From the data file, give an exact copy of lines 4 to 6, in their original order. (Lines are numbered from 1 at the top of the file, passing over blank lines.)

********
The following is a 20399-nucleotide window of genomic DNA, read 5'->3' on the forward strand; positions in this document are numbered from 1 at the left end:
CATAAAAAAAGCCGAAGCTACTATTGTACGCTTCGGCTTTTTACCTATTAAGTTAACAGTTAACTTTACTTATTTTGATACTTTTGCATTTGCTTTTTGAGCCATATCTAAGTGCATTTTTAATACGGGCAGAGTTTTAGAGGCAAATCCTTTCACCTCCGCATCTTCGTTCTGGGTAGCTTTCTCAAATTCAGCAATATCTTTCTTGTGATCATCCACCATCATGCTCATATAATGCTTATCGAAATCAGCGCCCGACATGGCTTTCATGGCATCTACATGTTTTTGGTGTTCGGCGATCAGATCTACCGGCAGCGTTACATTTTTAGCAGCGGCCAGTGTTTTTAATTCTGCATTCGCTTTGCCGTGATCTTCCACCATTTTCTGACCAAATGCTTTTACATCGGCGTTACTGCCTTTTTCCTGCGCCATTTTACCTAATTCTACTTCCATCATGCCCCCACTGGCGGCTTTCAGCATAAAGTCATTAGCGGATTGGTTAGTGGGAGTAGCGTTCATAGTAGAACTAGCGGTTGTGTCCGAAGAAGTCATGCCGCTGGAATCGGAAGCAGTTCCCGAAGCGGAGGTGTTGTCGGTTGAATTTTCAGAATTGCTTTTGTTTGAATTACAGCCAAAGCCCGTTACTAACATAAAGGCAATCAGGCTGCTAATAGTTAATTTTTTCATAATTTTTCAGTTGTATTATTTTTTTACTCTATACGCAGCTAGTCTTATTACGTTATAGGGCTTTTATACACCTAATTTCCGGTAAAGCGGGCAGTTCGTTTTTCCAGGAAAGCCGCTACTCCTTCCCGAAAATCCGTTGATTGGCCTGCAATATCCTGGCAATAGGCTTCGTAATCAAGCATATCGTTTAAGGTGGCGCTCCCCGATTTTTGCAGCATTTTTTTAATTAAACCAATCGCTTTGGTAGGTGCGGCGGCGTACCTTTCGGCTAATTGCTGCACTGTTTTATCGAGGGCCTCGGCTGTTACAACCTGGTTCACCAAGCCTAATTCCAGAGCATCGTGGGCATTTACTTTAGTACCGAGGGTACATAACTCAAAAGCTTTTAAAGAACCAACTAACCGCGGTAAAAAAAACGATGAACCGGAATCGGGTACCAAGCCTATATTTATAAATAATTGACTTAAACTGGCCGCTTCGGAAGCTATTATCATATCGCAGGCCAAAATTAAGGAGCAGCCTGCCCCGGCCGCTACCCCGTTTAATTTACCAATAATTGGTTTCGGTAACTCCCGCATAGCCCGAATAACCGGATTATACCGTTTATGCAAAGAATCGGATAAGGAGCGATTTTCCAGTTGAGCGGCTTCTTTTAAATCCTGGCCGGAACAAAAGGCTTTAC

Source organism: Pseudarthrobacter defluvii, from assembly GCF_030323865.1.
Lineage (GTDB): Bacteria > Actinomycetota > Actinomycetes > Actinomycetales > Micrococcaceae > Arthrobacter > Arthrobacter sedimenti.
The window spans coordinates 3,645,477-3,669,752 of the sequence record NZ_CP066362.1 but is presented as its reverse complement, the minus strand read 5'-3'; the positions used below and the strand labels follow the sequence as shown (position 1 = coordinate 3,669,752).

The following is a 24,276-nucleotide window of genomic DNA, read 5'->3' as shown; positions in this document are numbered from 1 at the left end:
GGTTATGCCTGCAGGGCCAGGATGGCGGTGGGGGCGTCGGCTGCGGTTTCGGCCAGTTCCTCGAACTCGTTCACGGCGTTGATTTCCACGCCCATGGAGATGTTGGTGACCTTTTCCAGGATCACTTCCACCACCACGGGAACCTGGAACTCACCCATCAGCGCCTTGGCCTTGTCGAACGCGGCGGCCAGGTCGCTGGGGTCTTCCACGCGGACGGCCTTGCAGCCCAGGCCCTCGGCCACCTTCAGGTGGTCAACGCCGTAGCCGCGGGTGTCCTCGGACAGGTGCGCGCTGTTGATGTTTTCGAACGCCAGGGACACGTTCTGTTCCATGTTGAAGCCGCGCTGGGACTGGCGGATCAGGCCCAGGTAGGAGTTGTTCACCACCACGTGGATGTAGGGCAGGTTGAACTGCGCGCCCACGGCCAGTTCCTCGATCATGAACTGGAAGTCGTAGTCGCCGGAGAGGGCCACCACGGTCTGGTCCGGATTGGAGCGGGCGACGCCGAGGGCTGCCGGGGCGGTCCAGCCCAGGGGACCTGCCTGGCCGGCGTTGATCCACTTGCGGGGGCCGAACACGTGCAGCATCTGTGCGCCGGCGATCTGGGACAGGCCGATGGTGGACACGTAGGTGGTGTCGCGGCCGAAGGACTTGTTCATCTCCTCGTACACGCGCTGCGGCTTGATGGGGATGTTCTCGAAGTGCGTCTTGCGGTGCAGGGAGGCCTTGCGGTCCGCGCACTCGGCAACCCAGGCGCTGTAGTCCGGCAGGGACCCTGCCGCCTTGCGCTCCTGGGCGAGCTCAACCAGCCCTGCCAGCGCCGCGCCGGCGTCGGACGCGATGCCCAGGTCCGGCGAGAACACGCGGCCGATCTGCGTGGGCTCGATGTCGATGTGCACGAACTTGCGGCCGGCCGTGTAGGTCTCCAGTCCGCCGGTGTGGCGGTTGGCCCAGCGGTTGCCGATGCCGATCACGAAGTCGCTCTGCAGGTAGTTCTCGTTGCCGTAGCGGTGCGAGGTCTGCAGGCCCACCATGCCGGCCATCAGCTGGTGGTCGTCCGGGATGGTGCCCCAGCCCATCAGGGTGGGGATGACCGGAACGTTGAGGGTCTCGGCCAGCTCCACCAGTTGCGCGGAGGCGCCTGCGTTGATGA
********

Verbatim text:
Lineage (GTDB): Bacteria > Actinomycetota > Actinomycetes > Actinomycetales > Micrococcaceae > Arthrobacter > Arthrobacter sedimenti.
The window spans coordinates 3,645,477-3,669,752 of the sequence record NZ_CP066362.1 but is presented as its reverse complement, the minus strand read 5'-3'; the positions used below and the strand labels follow the sequence as shown (position 1 = coordinate 3,669,752).

The following is a 24,276-nucleotide window of genomic DNA, read 5'->3' as shown; positions in this document are numbered from 1 at the left end: